BOISE (Idaho Statesman) — When Rep. Lori McCann was appointed to fill a seat vacated by a Lewiston lawmaker accused of sexual assault, she promised the House speaker that she will work tirelessly to bring honor back to the role.
And though she had heard that some felt strongly a woman should fill the vacancy, McCann said the key was getting someone with a strong sense of ethical behavior. And she said she fits the bill.
“I just wanted someone in there that had strong ethics and strong honor that they would bring to this seat,” McCann said. “I told the speaker that, for sure, I would work very hard to restore that honor and to not embarrass the House, because I know that’s what happened and that’s unfortunate.”
Gov. Brad Little on Monday announced McCann as his pick to replace Aaron von Ehlinger, a Lewiston Republican who resigned after a 19-year-old intern accused him of sexual assault. A House ethics panel investigated and unanimously ruled that he acted in “conduct unbecoming” of a representative — other instances of his behavior with women at the Statehouse came to light — and recommended expelling him from his seat. He stepped down before the House could vote on the matter.
McCann started Monday and will fill the position until the 2022 general election. She said she also plans to run for the seat.
McCann, 60, a former professor at Lewis-Clark State College, helped run a family law office and a family ranch. She has lived in Nez Perce County for 50 years, according to the governor’s office.
The 6th Legislative District Republican Central Committee voted on sending three candidates’ names to the governor earlier this month. McCann wasn’t one of the initial top three. The Lewiston Tribune reported that ballots were tabulated incorrectly and should have included McCann, not Hannah Liedkie, as a third choice.
Little spokesperson Marissa Morrison didn’t detail why McCann was ultimately chosen, but she said the governor “gave all candidates equal consideration and selected the candidate he believes is the best suited for the appointment.”
McCann said her top priorities in the next year will include better property tax relief for seniors and improving early childhood education.
“We have a lot of children that are going to school not ready for kindergarten,” McCann said.
McCann said she was disappointed that $6 million in federal funding for early childhood education didn’t make it to the House floor for a vote. Most Republicans criticized the funding and scuttled the bill.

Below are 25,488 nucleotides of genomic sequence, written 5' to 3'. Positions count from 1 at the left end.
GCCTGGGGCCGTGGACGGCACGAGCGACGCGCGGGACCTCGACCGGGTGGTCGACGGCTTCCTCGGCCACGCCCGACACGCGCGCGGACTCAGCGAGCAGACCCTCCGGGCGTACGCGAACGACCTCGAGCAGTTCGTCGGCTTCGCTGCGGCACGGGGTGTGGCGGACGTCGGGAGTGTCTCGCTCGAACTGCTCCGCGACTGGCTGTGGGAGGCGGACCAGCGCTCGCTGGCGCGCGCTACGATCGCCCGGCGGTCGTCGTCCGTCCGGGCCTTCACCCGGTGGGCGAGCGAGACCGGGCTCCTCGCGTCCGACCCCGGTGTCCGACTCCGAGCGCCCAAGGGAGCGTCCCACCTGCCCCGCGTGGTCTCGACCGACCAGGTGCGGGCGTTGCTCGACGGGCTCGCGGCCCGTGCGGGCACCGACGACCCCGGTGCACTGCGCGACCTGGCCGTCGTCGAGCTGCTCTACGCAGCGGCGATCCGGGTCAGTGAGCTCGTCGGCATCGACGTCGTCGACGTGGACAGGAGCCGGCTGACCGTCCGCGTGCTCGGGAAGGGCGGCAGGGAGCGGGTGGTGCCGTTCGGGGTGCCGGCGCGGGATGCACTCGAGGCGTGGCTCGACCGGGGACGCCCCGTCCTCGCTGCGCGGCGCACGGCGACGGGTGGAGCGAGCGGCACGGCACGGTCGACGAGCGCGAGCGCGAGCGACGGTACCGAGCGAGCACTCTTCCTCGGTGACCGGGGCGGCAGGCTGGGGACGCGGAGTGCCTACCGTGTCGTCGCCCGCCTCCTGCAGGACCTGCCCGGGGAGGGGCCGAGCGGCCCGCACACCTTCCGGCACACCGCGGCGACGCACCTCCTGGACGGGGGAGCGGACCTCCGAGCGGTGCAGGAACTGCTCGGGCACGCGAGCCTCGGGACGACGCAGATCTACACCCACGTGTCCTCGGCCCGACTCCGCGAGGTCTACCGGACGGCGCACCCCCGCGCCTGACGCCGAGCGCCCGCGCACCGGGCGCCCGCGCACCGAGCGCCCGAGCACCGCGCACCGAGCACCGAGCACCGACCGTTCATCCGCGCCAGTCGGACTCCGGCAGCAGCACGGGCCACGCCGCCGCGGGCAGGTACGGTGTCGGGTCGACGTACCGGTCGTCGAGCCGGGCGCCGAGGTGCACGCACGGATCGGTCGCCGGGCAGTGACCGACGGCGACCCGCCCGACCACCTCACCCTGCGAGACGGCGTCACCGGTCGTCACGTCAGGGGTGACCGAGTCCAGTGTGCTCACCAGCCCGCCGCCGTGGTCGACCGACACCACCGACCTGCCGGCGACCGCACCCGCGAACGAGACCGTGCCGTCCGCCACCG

“My initial feelings were, I was really disappointed because it is a big chunk of money that could do a lot of good for our students,” McCann said. “I’m going to do a lot of homework here in the next couple of months with our local representatives … find out what was left on the table that didn’t get finished.”
Rep. Priscilla Giddings must “be held accountable” after sharing the identity of the accuser
Dozens of demonstrators Monday night showed up on the steps of the Idaho Capitol, calling for Rep. Priscilla Giddings, a White Bird Republican, to be held accountable for sharing information that identified the woman who alleged that von Ehlinger sexually assaulted her.
The 19-year-old intern who accused von Ehlinger was referred to as Jane Doe and kept anonymous throughout the ethics hearing, testifying behind a black curtain. But far-right bloggers shared Doe’s identity and photo. Giddings also shared information.
Now, organizers of the Idaho Female Veterans Network and National Organization for Women in Idaho are calling for the House and Air Force to hold Giddings accountable. Giddings, an Air Force veteran, didn’t respond to requests for comment Tuesday.
Some organizers Monday night shared their own stories of sexual assault. Caitlin Lister, a former staff sergeant for the Marines, said she believes sexual assault survivors should feel comfortable bringing forward allegations to leaders in the military, including Giddings.
“That is why today we push for accountability,” Lister said. “In no way was Major Priscilla Giddings acting in a fashion that was becoming of an officer of the United States Air Force or an elected official. … Our service members deserve better than Major Giddings.”
The military “has a reputation of intimidating and bullying soldiers who bring forth sexual assault allegations, and the recent actions of Major Giddings perpetuate this problem,” the Idaho Female Veterans Network said in a statement. Military sexual assault and harassment affect one of every four soldiers, according to the network.
Annie Hightower, one of Doe’s attorneys, said she wants to see Giddings removed from her positions in the House and Air Force, and urged an ethics hearing on her actions. An ethics complaint against any House representative remains confidential unless the ethics committee members find “probable cause” in the complaint, according to House rules.
Hightower said Giddings smeared a teenager’s name for her own political gain, violating the young woman’s privacy and placing her in more harm.
“We the people of Idaho expect and demand better of our elected officials as a society,” Hightower said. “Rep. Priscilla Giddings’ treatment of Jane Doe highlights why survivors don’t report.”
Hightower added that Doe remains committed to making the Capitol a better place to work for everyone.
The Boise Police Department still has an open investigation into the allegations against von Ehlinger, and the offense on the police report is listed as rape. BPD has been in contact with prosecutors regarding its report, said spokesperson Haley Williams.